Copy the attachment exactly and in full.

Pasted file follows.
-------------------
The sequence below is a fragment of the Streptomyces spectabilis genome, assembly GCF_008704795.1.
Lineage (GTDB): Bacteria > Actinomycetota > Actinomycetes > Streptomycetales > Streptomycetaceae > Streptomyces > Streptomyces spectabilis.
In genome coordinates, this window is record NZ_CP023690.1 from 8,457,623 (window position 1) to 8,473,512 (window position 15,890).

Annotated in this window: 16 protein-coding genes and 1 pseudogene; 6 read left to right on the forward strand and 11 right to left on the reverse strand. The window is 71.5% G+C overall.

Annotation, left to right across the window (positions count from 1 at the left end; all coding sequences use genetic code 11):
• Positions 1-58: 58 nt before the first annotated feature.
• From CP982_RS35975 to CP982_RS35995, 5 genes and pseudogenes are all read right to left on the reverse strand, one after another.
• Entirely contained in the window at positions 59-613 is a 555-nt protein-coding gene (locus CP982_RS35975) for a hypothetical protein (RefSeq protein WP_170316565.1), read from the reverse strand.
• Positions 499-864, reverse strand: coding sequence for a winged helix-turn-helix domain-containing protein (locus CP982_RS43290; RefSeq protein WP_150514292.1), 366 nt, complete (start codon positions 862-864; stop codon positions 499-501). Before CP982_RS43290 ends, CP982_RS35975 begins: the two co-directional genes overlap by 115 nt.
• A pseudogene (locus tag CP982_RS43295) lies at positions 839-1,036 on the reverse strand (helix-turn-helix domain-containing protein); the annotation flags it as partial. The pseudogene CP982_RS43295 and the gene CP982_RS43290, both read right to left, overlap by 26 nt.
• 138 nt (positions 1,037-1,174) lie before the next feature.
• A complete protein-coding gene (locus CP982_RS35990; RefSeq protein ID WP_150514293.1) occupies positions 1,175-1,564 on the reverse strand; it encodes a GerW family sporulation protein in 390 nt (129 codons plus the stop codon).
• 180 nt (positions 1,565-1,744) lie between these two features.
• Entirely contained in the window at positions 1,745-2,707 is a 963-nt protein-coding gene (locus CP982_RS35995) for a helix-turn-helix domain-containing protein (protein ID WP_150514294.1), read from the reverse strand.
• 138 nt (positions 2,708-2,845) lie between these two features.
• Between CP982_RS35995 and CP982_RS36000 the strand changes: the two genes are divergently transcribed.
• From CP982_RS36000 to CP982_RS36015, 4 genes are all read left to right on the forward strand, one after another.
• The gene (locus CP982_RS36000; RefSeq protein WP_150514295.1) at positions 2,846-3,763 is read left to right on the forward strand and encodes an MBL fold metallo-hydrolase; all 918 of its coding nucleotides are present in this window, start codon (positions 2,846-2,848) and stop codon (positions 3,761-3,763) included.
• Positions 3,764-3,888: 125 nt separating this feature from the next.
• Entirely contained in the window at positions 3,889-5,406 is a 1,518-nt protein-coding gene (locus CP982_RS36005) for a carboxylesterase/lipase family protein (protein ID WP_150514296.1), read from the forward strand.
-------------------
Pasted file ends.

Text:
The sequence below is a fragment of the Streptomyces spectabilis genome, assembly GCF_008704795.1.
Lineage (GTDB): Bacteria > Actinomycetota > Actinomycetes > Streptomycetales > Streptomycetaceae > Streptomyces > Streptomyces spectabilis.
In genome coordinates, this window is record NZ_CP023690.1 from 8,457,623 (window position 1) to 8,473,512 (window position 15,890).

Annotated in this window: 16 protein-coding genes and 1 pseudogene; 6 read left to right on the forward strand and 11 right to left on the reverse strand. The window is 71.5% G+C overall.

Annotation, left to right across the window (positions count from 1 at the left end; all coding sequences use genetic code 11):
• Positions 1-58: 58 nt before the first annotated feature.
• From CP982_RS35975 to CP982_RS35995, 5 genes and pseudogenes are all read right to left on the reverse strand, one after another.
• Entirely contained in the window at positions 59-613 is a 555-nt protein-coding gene (locus CP982_RS35975) for a hypothetical protein (RefSeq protein WP_170316565.1), read from the reverse strand.
• Positions 499-864, reverse strand: coding sequence for a winged helix-turn-helix domain-containing protein (locus CP982_RS43290; RefSeq protein WP_150514292.1), 366 nt, complete (start codon positions 862-864; stop codon positions 499-501). Before CP982_RS43290 ends, CP982_RS35975 begins: the two co-directional genes overlap by 115 nt.
• A pseudogene (locus tag CP982_RS43295) lies at positions 839-1,036 on the reverse strand (helix-turn-helix domain-containing protein); the annotation flags it as partial. The pseudogene CP982_RS43295 and the gene CP982_RS43290, both read right to left, overlap by 26 nt.
• 138 nt (positions 1,037-1,174) lie before the next feature.
• A complete protein-coding gene (locus CP982_RS35990; RefSeq protein ID WP_150514293.1) occupies positions 1,175-1,564 on the reverse strand; it encodes a GerW family sporulation protein in 390 nt (129 codons plus the stop codon).
• 180 nt (positions 1,565-1,744) lie between these two features.
• Entirely contained in the window at positions 1,745-2,707 is a 963-nt protein-coding gene (locus CP982_RS35995) for a helix-turn-helix domain-containing protein (protein ID WP_150514294.1), read from the reverse strand.
• 138 nt (positions 2,708-2,845) lie between these two features.
• Between CP982_RS35995 and CP982_RS36000 the strand changes: the two genes are divergently transcribed.
• From CP982_RS36000 to CP982_RS36015, 4 genes are all read left to right on the forward strand, one after another.
• The gene (locus CP982_RS36000; RefSeq protein WP_150514295.1) at positions 2,846-3,763 is read left to right on the forward strand and encodes an MBL fold metallo-hydrolase; all 918 of its coding nucleotides are present in this window, start codon (positions 2,846-2,848) and stop codon (positions 3,761-3,763) included.
• Positions 3,764-3,888: 125 nt separating this feature from the next.
• Entirely contained in the window at positions 3,889-5,406 is a 1,518-nt protein-coding gene (locus CP982_RS36005) for a carboxylesterase/lipase family protein (protein ID WP_150514296.1), read from the forward strand.